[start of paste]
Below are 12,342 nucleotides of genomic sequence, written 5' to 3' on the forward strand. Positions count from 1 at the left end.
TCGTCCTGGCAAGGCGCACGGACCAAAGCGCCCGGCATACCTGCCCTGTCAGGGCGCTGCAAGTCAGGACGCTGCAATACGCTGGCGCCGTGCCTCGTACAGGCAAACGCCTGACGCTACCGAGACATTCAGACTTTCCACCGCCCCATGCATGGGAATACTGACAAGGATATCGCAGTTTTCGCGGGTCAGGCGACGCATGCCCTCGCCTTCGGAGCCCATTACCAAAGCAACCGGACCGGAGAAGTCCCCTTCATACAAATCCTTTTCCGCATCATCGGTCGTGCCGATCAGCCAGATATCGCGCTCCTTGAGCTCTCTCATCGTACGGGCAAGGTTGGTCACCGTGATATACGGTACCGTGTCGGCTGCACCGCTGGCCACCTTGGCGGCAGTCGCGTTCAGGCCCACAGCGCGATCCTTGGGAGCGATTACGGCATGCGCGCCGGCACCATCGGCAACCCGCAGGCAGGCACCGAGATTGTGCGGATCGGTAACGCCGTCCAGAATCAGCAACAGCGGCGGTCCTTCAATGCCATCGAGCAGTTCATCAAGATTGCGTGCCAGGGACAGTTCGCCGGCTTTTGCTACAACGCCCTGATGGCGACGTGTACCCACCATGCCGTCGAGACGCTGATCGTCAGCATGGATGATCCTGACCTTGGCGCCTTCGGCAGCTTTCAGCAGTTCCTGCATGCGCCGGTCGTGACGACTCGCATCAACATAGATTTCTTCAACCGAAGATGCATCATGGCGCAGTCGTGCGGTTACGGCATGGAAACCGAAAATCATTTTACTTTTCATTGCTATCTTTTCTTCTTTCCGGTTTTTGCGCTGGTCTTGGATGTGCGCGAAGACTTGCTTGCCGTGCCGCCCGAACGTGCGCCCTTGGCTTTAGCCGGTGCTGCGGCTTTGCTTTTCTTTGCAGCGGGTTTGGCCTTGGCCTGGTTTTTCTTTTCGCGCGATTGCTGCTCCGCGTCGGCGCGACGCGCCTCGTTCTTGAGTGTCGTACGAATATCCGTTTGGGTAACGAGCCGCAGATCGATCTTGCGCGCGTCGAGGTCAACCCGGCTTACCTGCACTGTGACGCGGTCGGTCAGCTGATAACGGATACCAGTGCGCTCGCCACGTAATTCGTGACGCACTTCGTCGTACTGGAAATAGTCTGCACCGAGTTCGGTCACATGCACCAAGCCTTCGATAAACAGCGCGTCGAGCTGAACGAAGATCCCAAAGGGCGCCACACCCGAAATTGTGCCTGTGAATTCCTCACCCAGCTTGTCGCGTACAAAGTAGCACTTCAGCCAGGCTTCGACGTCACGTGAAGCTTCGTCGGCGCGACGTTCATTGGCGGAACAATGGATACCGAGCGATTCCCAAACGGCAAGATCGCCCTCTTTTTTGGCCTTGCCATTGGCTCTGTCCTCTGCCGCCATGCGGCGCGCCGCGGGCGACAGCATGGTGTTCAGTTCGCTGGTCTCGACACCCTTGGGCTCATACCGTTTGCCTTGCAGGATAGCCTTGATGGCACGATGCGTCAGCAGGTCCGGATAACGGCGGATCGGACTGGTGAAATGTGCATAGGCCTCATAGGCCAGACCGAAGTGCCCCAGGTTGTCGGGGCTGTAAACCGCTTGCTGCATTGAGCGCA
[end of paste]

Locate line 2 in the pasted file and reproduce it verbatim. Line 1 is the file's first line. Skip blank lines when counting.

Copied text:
TCGTCCTGGCAAGGCGCACGGACCAAAGCGCCCGGCATACCTGCCCTGTCAGGGCGCTGCAAGTCAGGACGCTGCAATACGCTGGCGCCGTGCCTCGTACAGGCAAACGCCTGACGCTACCGAGACATTCAGACTTTCCACCGCCCCATGCATGGGAATACTGACAAGGATATCGCAGTTTTCGCGGGTCAGGCGACGCATGCCCTCGCCTTCGGAGCCCATTACCAAAGCAACCGGACCGGAGAAGTCCCCTTCATACAAATCCTTTTCCGCATCATCGGTCGTGCCGATCAGCCAGATATCGCGCTCCTTGAGCTCTCTCATCGTACGGGCAAGGTTGGTCACCGTGATATACGGTACCGTGTCGGCTGCACCGCTGGCCACCTTGGCGGCAGTCGCGTTCAGGCCCACAGCGCGATCCTTGGGAGCGATTACGGCATGCGCGCCGGCACCATCGGCAACCCGCAGGCAGGCACCGAGATTGTGCGGATCGGTAACGCCGTCCAGAATCAGCAACAGCGGCGGTCCTTCAATGCCATCGAGCAGTTCATCAAGATTGCGTGCCAGGGACAGTTCGCCGGCTTTTGCTACAACGCCCTGATGGCGACGTGTACCCACCATGCCGTCGAGACGCTGATCGTCAGCATGGATGATCCTGACCTTGGCGCCTTCGGCAGCTTTCAGCAGTTCCTGCATGCGCCGGTCGTGACGACTCGCATCAACATAGATTTCTTCAACCGAAGATGCATCATGGCGCAGTCGTGCGGTTACGGCATGGAAACCGAAAATCATTTTACTTTTCATTGCTATCTTTTCTTCTTTCCGGTTTTTGCGCTGGTCTTGGATGTGCGCGAAGACTTGCTTGCCGTGCCGCCCGAACGTGCGCCCTTGGCTTTAGCCGGTGCTGCGGCTTTGCTTTTCTTTGCAGCGGGTTTGGCCTTGGCCTGGTTTTTCTTTTCGCGCGATTGCTGCTCCGCGTCGGCGCGACGCGCCTCGTTCTTGAGTGTCGTACGAATATCCGTTTGGGTAACGAGCCGCAGATCGATCTTGCGCGCGTCGAGGTCAACCCGGCTTACCTGCACTGTGACGCGGTCGGTCAGCTGATAACGGATACCAGTGCGCTCGCCACGTAATTCGTGACGCACTTCGTCGTACTGGAAATAGTCTGCACCGAGTTCGGTCACATGCACCAAGCCTTCGATAAACAGCGCGTCGAGCTGAACGAAGATCCCAAAGGGCGCCACACCCGAAATTGTGCCTGTGAATTCCTCACCCAGCTTGTCGCGTACAAAGTAGCACTTCAGCCAGGCTTCGACGTCACGTGAAGCTTCGTCGGCGCGACGTTCATTGGCGGAACAATGGATACCGAGCGATTCCCAAACGGCAAGATCGCCCTCTTTTTTGGCCTTGCCATTGGCTCTGTCCTCTGCCGCCATGCGGCGCGCCGCGGGCGACAGCATGGTGTTCAGTTCGCTGGTCTCGACACCCTTGGGCTCATACCGTTTGCCTTGCAGGATAGCCTTGATGGCACGATGCGTCAGCAGGTCCGGATAACGGCGGATCGGACTGGTGAAATGTGCATAGGCCTCATAGGCCAGACCGAAGTGCCCCAGGTTGTCGGGGCTGTAAACCGCTTGCTGCATTGAGCGCA